Lloyd Vogel Is Based On A Real Journalist Who Praises The Mr. Rogers Biopic

A dark-haired man in a long coat stands above an older man wearing a grey jacket and tie seated in a subway car.
Sony Pictures Entertainment

A Beautiful Day in the Neighborhood (opens Nov. 22) tells the story of one writer's experience profiling Fred Rogers, otherwise known as Mister Rogers, the host of Mister Rogers' Neighborhood. While the film does look at the burgeoning friendship between Rogers (Tom Hanks) and writer Lloyd Vogel (Matthew Rhys), it focuses primarily on Vogel's personal life and how much it has been impacted by this newfound friendship. What's more, it's based on a true story, with a few of the names changed. In actuality, A Beautiful Day in the Neighborhood's Vogel is journalist Tom Junod, who profiled Rogers for Esquire in his 1998 piece "Can You Say...Hero?" Over 20 years after its publication, Junod, now a senior writer for ESPN, has come forward to share more about the lessons he's learned from Rogers, and how he's reconciled them with his feelings about A Beautiful Day in the Neighborhood.

Per his piece in The Atlantic, Junod asked the writers for some changes after reading an early draft of the script in April 2016. He wrote, "I wrote Micah [Fitzerman-Blue] and Noah [Harpster] back, along with Peter Saraf, the producer at Big Beach, the company that had optioned my Esquire story, and asked them to change my name and the names of my family members. And that’s how I became Lloyd Vogel." Explaining why he wanted the changes, he wrote that it wasn't because he disliked it or disagreed with its premise. It had more to do with his relationship to his own father, which was a focal point for the film. He wrote, "I was well aware of his eccentricity, but unlike my character in the script, I had never rejected him or his message, which was that nothing is more important about a man than the way he looks, the way he carries himself, and the mystery of what my father called his 'allure.'"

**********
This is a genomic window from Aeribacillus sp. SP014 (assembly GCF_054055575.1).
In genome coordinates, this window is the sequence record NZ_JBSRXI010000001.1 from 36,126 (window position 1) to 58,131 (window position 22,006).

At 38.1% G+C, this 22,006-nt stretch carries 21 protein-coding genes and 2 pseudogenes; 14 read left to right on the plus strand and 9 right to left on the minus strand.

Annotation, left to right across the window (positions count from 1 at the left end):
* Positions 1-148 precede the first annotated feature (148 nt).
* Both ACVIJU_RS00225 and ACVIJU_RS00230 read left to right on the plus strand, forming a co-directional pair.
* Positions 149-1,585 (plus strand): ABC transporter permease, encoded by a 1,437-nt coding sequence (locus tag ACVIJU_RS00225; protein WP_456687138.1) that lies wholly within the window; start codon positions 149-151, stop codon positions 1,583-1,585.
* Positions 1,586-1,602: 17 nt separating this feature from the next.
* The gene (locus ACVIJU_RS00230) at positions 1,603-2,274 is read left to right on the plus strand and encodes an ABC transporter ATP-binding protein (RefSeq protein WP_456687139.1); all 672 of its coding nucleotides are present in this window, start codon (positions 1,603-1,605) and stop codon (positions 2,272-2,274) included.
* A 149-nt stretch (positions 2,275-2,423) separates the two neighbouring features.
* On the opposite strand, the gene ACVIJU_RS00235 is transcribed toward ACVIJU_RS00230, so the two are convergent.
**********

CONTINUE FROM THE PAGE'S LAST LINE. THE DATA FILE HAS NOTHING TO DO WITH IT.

In fact, Junod's current project is a book about his relationship to his father, Lou Junod. He told the Atlanta Journal-Constitution,I idolized him. I wanted to be him." However, he also said in the Atlantic piece that his father was a flawed man, "a fetishist of his own fragrant masculinity." He explained how his friendship with Rogers contrasted that image, writing, "Fred gave me what I needed then and still need now: a choice. He allowed me to choose between two visions of manhood, a choice I suspect I’ll have to continue making for the rest of my life, which is why I’m writing my book and which is why I asked the producers of the movie to change the names."

Junod had hoped the changes would bring protection, as he wrote, "I had counted on the plot’s many departures from my life to insulate me from the emotional effect of seeing some version of myself up there." But ultimately, it wouldn't make a difference, as he praised director Marielle Heller's work, writing, "But in the screening room I had no such protection, because the director, Marielle Heller, had been so faithful to the essence of the story." It's this faithfulness to the essence of Junod's story that makes A Beautiful Day in the Neighborhood so intriguing, and it will be even more interesting to see how the film goes about achieving that faithfulness.